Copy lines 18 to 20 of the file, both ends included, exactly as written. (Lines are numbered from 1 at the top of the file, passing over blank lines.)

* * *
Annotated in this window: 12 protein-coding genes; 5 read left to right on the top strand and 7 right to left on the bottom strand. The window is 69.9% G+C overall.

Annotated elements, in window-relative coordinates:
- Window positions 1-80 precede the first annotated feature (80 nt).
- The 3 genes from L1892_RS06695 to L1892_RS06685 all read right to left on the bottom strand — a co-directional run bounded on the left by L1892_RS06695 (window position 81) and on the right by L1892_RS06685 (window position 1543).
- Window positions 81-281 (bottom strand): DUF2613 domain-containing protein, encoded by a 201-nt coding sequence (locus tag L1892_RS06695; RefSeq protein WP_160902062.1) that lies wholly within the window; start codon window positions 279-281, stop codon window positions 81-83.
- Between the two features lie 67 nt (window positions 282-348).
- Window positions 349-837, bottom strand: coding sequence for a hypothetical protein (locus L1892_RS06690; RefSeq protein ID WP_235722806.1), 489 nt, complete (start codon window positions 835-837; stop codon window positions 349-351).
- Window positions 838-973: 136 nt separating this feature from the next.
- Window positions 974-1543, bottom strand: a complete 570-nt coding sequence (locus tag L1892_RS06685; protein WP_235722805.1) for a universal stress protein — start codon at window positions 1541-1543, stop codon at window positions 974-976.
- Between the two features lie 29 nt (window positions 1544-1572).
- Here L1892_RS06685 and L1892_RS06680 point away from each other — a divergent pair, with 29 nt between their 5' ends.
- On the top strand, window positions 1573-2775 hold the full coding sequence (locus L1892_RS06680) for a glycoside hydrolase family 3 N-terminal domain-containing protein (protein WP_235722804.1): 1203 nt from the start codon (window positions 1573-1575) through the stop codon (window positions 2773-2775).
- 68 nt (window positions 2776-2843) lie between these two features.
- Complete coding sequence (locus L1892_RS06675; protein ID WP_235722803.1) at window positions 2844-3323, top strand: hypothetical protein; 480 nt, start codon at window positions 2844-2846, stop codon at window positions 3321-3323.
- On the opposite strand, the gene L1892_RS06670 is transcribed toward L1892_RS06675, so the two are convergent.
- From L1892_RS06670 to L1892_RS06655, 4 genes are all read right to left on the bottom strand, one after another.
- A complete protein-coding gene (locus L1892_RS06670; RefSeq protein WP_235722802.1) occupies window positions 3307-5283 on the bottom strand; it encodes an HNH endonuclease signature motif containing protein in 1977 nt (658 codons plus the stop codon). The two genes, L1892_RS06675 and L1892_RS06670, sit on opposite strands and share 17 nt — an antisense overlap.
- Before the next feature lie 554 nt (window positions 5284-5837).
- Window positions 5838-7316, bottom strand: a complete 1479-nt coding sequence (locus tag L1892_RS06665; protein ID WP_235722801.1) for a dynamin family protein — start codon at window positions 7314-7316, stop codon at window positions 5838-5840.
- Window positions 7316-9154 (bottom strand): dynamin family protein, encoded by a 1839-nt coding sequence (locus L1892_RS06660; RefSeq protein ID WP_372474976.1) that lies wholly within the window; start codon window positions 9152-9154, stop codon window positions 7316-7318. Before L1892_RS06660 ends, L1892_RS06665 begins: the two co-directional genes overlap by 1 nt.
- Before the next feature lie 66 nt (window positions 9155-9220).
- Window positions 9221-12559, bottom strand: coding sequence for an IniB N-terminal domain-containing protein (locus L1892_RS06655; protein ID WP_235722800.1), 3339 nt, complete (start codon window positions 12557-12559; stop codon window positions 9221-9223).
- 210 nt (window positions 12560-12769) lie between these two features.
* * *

- Before the next feature lie 554 nt (window positions 5284-5837).
- Window positions 5838-7316, bottom strand: a complete 1479-nt coding sequence (locus tag L1892_RS06665; protein ID WP_235722801.1) for a dynamin family protein — start codon at window positions 7314-7316, stop codon at window positions 5838-5840.
- Window positions 7316-9154 (bottom strand): dynamin family protein, encoded by a 1839-nt coding sequence (locus L1892_RS06660; RefSeq protein ID WP_372474976.1) that lies wholly within the window; start codon window positions 9152-9154, stop codon window positions 7316-7318. Before L1892_RS06660 ends, L1892_RS06665 begins: the two co-directional genes overlap by 1 nt.